Akron ABA therapists

How Our Akron ABA Therapists Work With Occupational Therapists to Provide Kids Optimal Care

When it comes to treating a child with developmental delays, disabilities, or injuries, it’s important to keep in mind that a child is a whole person. What we mean by that is that when we’re treating a child with complex needs or conditions, it would be easy for therapists in separate disciplines to focus only on the symptoms/skills they specifically are treating. But a “whole child” approach taken by our Akron ABA therapists, occupational therapists, and speech therapists considers that these systems are all interconnected – and we can make faster, more meaningful progress when we collaborate and work together.

ABA therapy (applied behavioral analysis) is an evidence-based therapy that is utilized to treat children with autism and certain other conditions with a focus on social communication, disruptive/harmful behaviors, motor skills, and more. The general thinking is that whenever a behavior is followed by something of value (in a sense, rewarded), it’s more likely to be repeated. That works both ways. Behavior that is unhelpful or dangerous can be unintentionally “rewarded” by certain outcomes (attention, avoidance, etc.). By the same token, ABA looks at the child’s motivation behind the targeted behavior and then seeks to alter the consequence, depriving them of the “reward” for unhelpful behaviors while rewarding those behaviors that are helpful/expected.

Occupational therapy, meanwhile, helps individuals achieve specific goals that involve engage in meaningful activities of daily living. That could mean anything from teeth brushing to handwriting to avoiding major meltdowns when moving from one activity to the next.

When ABA and OT professionals work together in a clinical setting, it improves the child’s overall success. therapists are able to be in constant communication with those in other disciplines about the child’s progress, methods that aren’t working, cross-promoting skills that are being targeted in both disciplines, and each providing useful strategies that the other finds most effective.

Every child’s treatment plan at Therapy & Wellness Connection is tailored to that individual, with a focus on how we can lay the foundation needed to help them build the skills necessary to succeed in everyday activities – from self-care to school to making new friends to learning how to regulate their own emotions. When both occupational therapists and ABA therapists work together (or at least, coordinate their strategies), they can each help reinforce the lessons the other is trying to teach. Both are most effective when provided in a way that is playful in an environment that is both safe and fun.

Both disciplines approach therapy with similar goals and methods. For example, occupational therapists will break down mechanical processes of certain tasks so that the child has an easier time correcting their current approach (or developing a new skill) so that they can ultimately achieve their goal. In behavior therapy, Akron ABA therapists break down each task into a smaller steps, one-at-a-time.

Both work to address sensory processing disorders in similar ways as well. A person with sensory processing issues may have extreme aversions (or penchants for) certain sensory stimuli – lights, sounds, tactile pressure, textures, tastes, crowds, etc. This can manifest itself in different ways.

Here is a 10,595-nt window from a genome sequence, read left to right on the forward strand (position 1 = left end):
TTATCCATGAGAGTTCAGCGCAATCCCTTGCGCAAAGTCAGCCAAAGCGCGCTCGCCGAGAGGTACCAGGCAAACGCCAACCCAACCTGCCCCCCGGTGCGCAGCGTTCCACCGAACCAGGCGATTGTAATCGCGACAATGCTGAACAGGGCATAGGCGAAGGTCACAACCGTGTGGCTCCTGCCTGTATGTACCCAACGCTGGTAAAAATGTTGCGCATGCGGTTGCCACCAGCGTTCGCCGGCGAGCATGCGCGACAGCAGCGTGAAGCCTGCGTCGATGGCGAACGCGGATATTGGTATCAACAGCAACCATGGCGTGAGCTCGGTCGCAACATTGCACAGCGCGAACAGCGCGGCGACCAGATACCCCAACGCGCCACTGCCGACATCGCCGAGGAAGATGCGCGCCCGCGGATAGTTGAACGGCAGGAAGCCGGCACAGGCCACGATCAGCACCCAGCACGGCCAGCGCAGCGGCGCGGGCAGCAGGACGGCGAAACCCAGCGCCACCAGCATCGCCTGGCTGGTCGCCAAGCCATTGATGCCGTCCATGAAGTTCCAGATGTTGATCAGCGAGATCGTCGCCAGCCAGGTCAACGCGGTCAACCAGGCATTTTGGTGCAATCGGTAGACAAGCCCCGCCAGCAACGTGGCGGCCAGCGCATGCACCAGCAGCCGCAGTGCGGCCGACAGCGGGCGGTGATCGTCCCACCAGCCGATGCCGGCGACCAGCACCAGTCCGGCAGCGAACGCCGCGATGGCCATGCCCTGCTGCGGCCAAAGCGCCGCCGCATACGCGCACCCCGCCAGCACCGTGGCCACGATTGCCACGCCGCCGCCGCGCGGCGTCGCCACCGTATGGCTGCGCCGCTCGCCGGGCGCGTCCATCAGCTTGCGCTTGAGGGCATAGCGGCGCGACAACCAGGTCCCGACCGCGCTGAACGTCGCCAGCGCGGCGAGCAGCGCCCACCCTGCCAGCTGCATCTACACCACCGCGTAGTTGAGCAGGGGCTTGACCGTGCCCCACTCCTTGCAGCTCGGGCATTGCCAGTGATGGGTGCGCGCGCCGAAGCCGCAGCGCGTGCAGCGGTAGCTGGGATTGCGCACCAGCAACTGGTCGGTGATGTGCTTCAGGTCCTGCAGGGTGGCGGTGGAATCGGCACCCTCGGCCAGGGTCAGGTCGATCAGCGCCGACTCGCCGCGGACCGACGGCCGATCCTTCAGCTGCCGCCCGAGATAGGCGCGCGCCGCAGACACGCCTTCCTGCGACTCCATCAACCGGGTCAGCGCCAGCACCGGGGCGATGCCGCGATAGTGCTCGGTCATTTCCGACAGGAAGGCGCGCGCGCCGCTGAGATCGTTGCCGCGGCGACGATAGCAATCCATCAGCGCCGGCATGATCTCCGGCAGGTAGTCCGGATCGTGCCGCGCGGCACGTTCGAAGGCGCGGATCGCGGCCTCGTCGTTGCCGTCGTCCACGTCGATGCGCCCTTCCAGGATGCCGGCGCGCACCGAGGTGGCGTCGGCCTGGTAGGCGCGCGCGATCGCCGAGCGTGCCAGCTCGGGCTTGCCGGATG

For example, a child who has a major sensitivity to lights and sounds may have a really difficult time in a grocery store. Akron ABA therapists will look at the behavior (a meltdown) and try to determine, “What is the motivation?” In this case, perhaps it is avoidance. The meltdown gets them out of the bright, loud environment. They then look to see how they can alter the antecedent (what happens right before) and the consequence (what happens right after) to modify or extinct the behavior. In this situation, they may see whether a visual schedule (helping them know exactly what to expect and for how long) or possibly some sort of adaptation (headphones, sunglasses, etc.) may help avoid the meltdown. Alternatively, they may initiate a positive reinforcer for the child engaging in short periods of time in bright or louder environments, gradually building up their tolerance level – and empowering them to communicate when a situation is becoming too overwhelming and they need a break.

Similarly in occupational therapy, the therapist will use a sensory integration approach to help kids gradually desensitize (or learn to better “read” the sensory input they are receiving) to certain stimuli. It’s done of a period of weeks, months, or even years, little-by-little. OTs also work toward helping these kids be able to advocate for themselves and more effectively convey when something is uncomfortable, painful, or difficult. When OTs and ABA therapists collaborate, they can each reinforce the goals of the other with the same child.

Given that so many children with autism spectrum disorder have both behavioral and sensory issues, it makes a lot of sense for us to initiate a cross-disciplinary approach that will set the stage for our kids to be successful and have the highest quality of life possible.

Therapy & Wellness Connection – your connection to a life without limitations – provides ABA therapy to children in Akron, Cleveland, Brecksville-Broadview Heights and surrounding communities. We also offer summer camp, day programs, education services, vocational counseling and more. Call us at (330) 748-4807 or send us an email.